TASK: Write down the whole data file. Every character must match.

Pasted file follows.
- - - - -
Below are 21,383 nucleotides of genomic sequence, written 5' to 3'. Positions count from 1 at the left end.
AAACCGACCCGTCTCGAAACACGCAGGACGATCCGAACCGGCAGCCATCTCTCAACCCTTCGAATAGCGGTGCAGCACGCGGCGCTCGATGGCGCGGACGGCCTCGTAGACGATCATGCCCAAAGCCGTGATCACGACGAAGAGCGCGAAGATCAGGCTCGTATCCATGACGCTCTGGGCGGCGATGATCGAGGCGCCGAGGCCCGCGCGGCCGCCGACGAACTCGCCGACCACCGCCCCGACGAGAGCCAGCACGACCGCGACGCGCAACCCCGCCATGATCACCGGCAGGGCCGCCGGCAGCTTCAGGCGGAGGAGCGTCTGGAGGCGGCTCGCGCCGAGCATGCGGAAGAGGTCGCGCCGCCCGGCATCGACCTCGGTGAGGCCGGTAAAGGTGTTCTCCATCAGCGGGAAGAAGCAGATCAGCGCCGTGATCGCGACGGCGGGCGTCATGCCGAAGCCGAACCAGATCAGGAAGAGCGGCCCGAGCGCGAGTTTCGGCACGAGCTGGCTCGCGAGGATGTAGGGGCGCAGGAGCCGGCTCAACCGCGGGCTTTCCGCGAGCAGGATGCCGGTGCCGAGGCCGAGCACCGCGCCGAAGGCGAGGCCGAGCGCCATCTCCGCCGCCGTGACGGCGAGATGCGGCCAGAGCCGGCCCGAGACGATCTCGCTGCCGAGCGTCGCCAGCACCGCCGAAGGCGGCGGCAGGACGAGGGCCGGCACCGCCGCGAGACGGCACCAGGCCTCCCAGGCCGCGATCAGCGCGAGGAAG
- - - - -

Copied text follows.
Below are 21,383 nucleotides of genomic sequence, written 5' to 3'. Positions count from 1 at the left end.
AAACCGACCCGTCTCGAAACACGCAGGACGATCCGAACCGGCAGCCATCTCTCAACCCTTCGAATAGCGGTGCAGCACGCGGCGCTCGATGGCGCGGACGGCCTCGTAGACGATCATGCCCAAAGCCGTGATCACGACGAAGAGCGCGAAGATCAGGCTCGTATCCATGACGCTCTGGGCGGCGATGATCGAGGCGCCGAGGCCCGCGCGGCCGCCGACGAACTCGCCGACCACCGCCCCGACGAGAGCCAGCACGACCGCGACGCGCAACCCCGCCATGATCACCGGCAGGGCCGCCGGCAGCTTCAGGCGGAGGAGCGTCTGGAGGCGGCTCGCGCCGAGCATGCGGAAGAGGTCGCGCCGCCCGGCATCGACCTCGGTGAGGCCGGTAAAGGTGTTCTCCATCAGCGGGAAGAAGCAGATCAGCGCCGTGATCGCGACGGCGGGCGTCATGCCGAAGCCGAACCAGATCAGGAAGAGCGGCCCGAGCGCGAGTTTCGGCACGAGCTGGCTCGCGAGGATGTAGGGGCGCAGGAGCCGGCTCAACCGCGGGCTTTCCGCGAGCAGGATGCCGGTGCCGAGGCCGAGCACCGCGCCGAAGGCGAGGCCGAGCGCCATCTCCGCCGCCGTGACGGCGAGATGCGGCCAGAGCCGGCCCGAGACGATCTCGCTGCCGAGCGTCGCCAGCACCGCCGAAGGCGGCGGCAGGACGAGGGCCGGCACCGCCGCGAGACGGCACCAGGCCTCCCAGGCCGCGATCAGCGCGAGGAAG